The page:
The Super Balanced Action was Selmer’s flagship horn between 1946 and 1953, and it remains a favourite of vintage sax fans today.
Redman says: “There’s something more vulnerable about it, a little more poignant, and greater range for inflection. The Mark VI has a sound that’s slightly more focused and powerful, but maybe not as expansive.”
He also uses 3.5 strength ‘NY’ cut reeds by Alexander, and a vintage hard rubber Otto Link mouthpiece with a 7 or 7* facing.
Brecker played a Selmer Super Balanced Action tenor saxophone early on, before acquiring a Selmer Mark VI (manufactured in 1960, serial number 86xxx) with a distinctive silver neck, which he used almost exclusively for the rest of his career.
He played various metal Otto Link and Dukoff mouthpieces until he suffered a throat injury, after which Guardala designed him a less resistant piece: the brand continues to sell an ‘MB’ model today.
He used Medium strength La Voz reeds, which would have been fairly free- blowing.
Fans would often ask Brecker about his setup, but he was always keen to stress that he wasn’t overly obsessive about equipment, and that players should simply find something that works for them.
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Webster was a major voice of the swing era and a star of the classic ‘Blanton-Webster’ edition of the Duke Ellington Orchestra.
He achieved his big, vibrato-laden sound on a metal Otto Link with a small tip opening and a big chamber, and 3.5 strength Rico reeds. He began on a Conn New Wonder tenor.
Conn became the first manufacturer to make saxophones in the USA in 1888, and was perhaps the most popular brand prior to the ascendency of Selmer.
A number of their ornately engraved models remain popular, although they will feel a little strange to players used to ergonomic modern horns.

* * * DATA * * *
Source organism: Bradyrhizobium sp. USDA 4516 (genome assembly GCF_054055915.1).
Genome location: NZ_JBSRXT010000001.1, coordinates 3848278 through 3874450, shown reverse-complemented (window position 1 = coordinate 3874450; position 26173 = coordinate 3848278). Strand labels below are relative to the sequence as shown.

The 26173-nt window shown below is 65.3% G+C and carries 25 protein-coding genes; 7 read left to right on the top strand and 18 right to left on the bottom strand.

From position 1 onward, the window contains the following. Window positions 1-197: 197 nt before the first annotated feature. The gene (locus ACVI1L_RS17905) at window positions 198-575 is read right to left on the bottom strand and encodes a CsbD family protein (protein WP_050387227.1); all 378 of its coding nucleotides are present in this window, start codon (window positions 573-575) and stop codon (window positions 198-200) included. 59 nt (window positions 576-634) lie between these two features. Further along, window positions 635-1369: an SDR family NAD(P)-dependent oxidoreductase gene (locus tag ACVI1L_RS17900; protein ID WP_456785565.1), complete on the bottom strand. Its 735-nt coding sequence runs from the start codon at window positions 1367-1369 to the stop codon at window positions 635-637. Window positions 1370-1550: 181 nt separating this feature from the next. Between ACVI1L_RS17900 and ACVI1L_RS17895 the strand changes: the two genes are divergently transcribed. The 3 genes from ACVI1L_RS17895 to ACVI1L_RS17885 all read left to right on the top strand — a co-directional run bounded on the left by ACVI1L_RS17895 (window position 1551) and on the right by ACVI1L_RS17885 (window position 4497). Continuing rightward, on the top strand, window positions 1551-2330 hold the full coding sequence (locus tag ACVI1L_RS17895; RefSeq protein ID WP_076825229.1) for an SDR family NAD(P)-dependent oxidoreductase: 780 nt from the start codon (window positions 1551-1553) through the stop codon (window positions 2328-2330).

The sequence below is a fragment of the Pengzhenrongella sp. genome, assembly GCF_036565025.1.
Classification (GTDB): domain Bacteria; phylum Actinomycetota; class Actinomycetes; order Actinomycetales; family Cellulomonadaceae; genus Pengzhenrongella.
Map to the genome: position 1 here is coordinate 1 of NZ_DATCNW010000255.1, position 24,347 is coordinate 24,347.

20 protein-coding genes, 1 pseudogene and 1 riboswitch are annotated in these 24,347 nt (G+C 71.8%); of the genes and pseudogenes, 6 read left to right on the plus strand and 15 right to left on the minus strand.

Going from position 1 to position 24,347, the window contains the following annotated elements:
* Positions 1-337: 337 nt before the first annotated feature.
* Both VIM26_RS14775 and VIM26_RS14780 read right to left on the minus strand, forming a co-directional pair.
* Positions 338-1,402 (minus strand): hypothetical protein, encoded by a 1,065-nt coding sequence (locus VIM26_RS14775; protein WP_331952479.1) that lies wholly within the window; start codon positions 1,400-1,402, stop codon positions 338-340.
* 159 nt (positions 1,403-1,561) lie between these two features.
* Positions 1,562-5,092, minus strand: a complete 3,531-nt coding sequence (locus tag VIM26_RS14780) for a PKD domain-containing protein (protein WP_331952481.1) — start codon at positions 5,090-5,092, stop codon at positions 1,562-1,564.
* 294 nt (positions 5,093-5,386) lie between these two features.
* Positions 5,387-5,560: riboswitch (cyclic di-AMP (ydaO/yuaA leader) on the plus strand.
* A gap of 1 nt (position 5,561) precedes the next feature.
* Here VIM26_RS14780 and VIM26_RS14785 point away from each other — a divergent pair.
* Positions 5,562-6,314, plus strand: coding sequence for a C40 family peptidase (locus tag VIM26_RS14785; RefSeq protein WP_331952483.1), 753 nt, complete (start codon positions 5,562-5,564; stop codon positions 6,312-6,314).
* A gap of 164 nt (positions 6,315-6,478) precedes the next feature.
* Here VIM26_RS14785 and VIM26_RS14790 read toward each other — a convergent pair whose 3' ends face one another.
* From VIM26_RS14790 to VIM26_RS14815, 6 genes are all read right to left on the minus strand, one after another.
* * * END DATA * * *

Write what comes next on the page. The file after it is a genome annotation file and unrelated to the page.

Ben Webster then changed to a Selmer Balanced Action, which the company made between 1935 and 1947 before it built the Super Balanced Action and then the Mark VI.
Whilst the BA horn is no longer manufactured, the Selmer Reference 36 was designed in a similar style to the Balanced Action of 1936.
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Cannonball played a Meyer NY ebonite mouthpiece, with a number 5 tip opening and a medium chamber.
Meyer (who we profiled here) continue to make popular and versatile pieces, but their original vintage models are highly sought after and sell for eye-watering sums today.
Adderley paired this with Rico #2, or La Voz Medium reeds: this easy-blowing, unresistant setup will have contributed to his bright, soulful tone.
He played a Super 20 alto made by King, an American manufacturer which was used extensively by US military bands.
In the 1970s he switched to a Selmer Mark VI.
Woods was initially taught by cool jazz guru Lennie Tristano, and was also highly influenced by Charlie Parker.
His style was rooted in bebop, but he also did some high profile studio work, contributing a famous pop sax solo to Billy Joel’s ‘Just The Way You Are’.
He played a Selmer Mark VI for many years, but in later years he became an enthusiastic endorser of the Yamaha Custom Saxophone, after the 82ZUL model was designed in partnership with him.
“When I took it into the studio there was a new kind of intrinsic beauty that I hadn’t heard in my other horns. This 82ZUL is far, far superior.”
An interesting case of a highly respected player swapping a classic vintage horn for a modern saxophone.
For many years he used an unmodified New York Meyer 5M mouthpiece with a medium chamber, which was given to him by a friend in the 1950s.
Now, in collaboration with the Woods estate following his 2015 death, manufacturers Drake have made a mouthpiece apparently based on the exact geometry of his Meyer, which they describe as “the quintessential straight-ahead jazz mouthpiece”.
Woods used La Voz medium reeds until he switched to Vandoren V16s later in his career.
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Albright is at the smoother, more commercial end of the jazz spectrum, and is another big name who opts for a modern, rather than vintage, saxophone.
He has his own Gerald Albright Signature Series model made by the Salt Lake City-based company Cannonball, which come adorned with semi-precious stones!
Albright uses a Fat Neck, also made by Cannonball, which has the octave key on the underside of the crook and is inspired by the design of the King Super 20.